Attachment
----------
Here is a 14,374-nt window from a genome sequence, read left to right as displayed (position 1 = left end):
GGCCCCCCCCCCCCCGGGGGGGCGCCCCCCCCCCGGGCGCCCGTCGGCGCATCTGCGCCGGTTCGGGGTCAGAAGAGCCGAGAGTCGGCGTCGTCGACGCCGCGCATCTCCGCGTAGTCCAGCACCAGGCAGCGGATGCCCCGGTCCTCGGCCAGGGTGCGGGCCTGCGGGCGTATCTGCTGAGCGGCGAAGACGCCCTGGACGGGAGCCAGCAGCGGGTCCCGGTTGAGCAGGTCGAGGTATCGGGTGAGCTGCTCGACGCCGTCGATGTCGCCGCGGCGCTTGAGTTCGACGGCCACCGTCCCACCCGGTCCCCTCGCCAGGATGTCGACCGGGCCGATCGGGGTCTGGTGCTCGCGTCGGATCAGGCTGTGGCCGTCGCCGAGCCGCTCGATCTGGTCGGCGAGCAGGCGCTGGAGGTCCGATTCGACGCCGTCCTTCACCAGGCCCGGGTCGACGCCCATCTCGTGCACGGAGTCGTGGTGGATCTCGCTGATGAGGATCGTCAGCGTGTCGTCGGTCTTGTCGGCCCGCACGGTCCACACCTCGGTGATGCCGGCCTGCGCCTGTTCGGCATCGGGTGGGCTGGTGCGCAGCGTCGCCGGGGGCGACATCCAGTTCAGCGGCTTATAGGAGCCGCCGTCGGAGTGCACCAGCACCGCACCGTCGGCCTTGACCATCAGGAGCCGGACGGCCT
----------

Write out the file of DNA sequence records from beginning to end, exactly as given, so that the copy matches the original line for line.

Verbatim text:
Here is a 14,374-nt window from a genome sequence, read left to right as displayed (position 1 = left end):
GGCCCCCCCCCCCCCGGGGGGGCGCCCCCCCCCCGGGCGCCCGTCGGCGCATCTGCGCCGGTTCGGGGTCAGAAGAGCCGAGAGTCGGCGTCGTCGACGCCGCGCATCTCCGCGTAGTCCAGCACCAGGCAGCGGATGCCCCGGTCCTCGGCCAGGGTGCGGGCCTGCGGGCGTATCTGCTGAGCGGCGAAGACGCCCTGGACGGGAGCCAGCAGCGGGTCCCGGTTGAGCAGGTCGAGGTATCGGGTGAGCTGCTCGACGCCGTCGATGTCGCCGCGGCGCTTGAGTTCGACGGCCACCGTCCCACCCGGTCCCCTCGCCAGGATGTCGACCGGGCCGATCGGGGTCTGGTGCTCGCGTCGGATCAGGCTGTGGCCGTCGCCGAGCCGCTCGATCTGGTCGGCGAGCAGGCGCTGGAGGTCCGATTCGACGCCGTCCTTCACCAGGCCCGGGTCGACGCCCATCTCGTGCACGGAGTCGTGGTGGATCTCGCTGATGAGGATCGTCAGCGTGTCGTCGGTCTTGTCGGCCCGCACGGTCCACACCTCGGTGATGCCGGCCTGCGCCTGTTCGGCATCGGGTGGGCTGGTGCGCAGCGTCGCCGGGGGCGACATCCAGTTCAGCGGCTTATAGGAGCCGCCGTCGGAGTGCACCAGCACCGCACCGTCGGCCTTGACCATCAGGAGCCGGACGGCCT